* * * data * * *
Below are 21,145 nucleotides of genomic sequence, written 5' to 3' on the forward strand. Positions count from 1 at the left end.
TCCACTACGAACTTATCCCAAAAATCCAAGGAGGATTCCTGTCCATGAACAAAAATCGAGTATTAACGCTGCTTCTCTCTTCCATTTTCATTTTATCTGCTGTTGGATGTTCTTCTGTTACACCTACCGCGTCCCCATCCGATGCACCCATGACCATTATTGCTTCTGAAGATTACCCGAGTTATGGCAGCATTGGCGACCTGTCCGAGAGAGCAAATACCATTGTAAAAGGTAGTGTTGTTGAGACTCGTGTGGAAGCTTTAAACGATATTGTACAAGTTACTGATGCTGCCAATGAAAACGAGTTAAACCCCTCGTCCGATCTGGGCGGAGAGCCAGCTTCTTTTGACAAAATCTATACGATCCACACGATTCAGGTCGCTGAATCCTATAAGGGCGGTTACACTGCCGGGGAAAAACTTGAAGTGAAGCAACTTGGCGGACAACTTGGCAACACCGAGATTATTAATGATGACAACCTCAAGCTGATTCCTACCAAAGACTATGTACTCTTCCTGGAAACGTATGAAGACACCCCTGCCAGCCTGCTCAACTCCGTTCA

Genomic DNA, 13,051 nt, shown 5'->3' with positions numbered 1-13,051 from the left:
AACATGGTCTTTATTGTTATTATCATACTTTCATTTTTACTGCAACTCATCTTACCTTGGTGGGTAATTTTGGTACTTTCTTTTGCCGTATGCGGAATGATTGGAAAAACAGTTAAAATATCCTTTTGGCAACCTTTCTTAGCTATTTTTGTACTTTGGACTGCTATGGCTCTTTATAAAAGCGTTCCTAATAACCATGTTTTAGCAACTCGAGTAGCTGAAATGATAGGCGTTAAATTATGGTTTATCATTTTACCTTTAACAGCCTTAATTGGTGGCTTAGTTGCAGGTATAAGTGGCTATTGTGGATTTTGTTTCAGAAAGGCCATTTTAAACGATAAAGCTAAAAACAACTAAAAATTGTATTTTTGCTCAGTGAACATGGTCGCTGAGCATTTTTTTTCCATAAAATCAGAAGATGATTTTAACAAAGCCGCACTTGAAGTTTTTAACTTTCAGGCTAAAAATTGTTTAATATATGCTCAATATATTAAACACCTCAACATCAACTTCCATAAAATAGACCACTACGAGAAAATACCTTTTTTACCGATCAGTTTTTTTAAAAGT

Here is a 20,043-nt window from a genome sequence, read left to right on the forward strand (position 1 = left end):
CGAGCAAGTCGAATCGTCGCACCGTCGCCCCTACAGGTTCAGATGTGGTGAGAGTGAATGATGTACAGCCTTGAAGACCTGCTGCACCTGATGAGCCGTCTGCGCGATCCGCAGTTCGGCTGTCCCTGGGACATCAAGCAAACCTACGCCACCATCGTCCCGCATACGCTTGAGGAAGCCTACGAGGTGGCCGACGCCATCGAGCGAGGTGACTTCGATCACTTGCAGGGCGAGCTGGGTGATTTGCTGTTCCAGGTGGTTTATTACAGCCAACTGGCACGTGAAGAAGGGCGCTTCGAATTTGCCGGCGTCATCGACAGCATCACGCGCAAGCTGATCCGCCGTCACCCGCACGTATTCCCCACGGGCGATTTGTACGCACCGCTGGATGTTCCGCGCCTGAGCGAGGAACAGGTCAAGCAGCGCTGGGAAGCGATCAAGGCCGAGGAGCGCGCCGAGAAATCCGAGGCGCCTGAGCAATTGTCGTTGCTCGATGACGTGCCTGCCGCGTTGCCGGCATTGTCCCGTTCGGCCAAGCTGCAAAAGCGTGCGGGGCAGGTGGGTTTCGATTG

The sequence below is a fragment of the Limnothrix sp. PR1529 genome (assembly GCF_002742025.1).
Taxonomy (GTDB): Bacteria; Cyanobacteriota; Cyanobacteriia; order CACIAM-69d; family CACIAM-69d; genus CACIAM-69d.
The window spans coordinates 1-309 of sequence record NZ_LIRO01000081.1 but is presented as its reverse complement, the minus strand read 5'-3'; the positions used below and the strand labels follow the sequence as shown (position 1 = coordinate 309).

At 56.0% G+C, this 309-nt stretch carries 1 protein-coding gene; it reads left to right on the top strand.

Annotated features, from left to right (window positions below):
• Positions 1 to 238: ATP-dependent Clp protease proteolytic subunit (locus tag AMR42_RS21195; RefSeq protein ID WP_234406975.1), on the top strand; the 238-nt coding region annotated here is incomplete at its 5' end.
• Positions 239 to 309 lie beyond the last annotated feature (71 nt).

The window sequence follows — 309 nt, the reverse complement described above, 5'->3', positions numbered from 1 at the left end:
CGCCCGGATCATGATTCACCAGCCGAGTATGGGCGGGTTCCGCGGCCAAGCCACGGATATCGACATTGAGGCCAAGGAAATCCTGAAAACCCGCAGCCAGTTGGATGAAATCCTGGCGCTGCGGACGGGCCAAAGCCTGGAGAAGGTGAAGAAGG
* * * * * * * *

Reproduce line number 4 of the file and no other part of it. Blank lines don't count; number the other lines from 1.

AACATGGTCTTTATTGTTATTATCATACTTTCATTTTTACTGCAACTCATCTTACCTTGGTGGGTAATTTTGGTACTTTCTTTTGCCGTATGCGGAATGATTGGAAAAACAGTTAAAATATCCTTTTGGCAACCTTTCTTAGCTATTTTTGTACTTTGGACTGCTATGGCTCTTTATAAAAGCGTTCCTAATAACCATGTTTTAGCAACTCGAGTAGCTGAAATGATAGGCGTTAAATTATGGTTTATCATTTTACCTTTAACAGCCTTAATTGGTGGCTTAGTTGCAGGTATAAGTGGCTATTGTGGATTTTGTTTCAGAAAGGCCATTTTAAACGATAAAGCTAAAAACAACTAAAAATTGTATTTTTGCTCAGTGAACATGGTCGCTGAGCATTTTTTTTCCATAAAATCAGAAGATGATTTTAACAAAGCCGCACTTGAAGTTTTTAACTTTCAGGCTAAAAATTGTTTAATATATGCTCAATATATTAAACACCTCAACATCAACTTCCATAAAATAGACCACTACGAGAAAATACCTTTTTTACCGATCAGTTTTTTTAAAAGT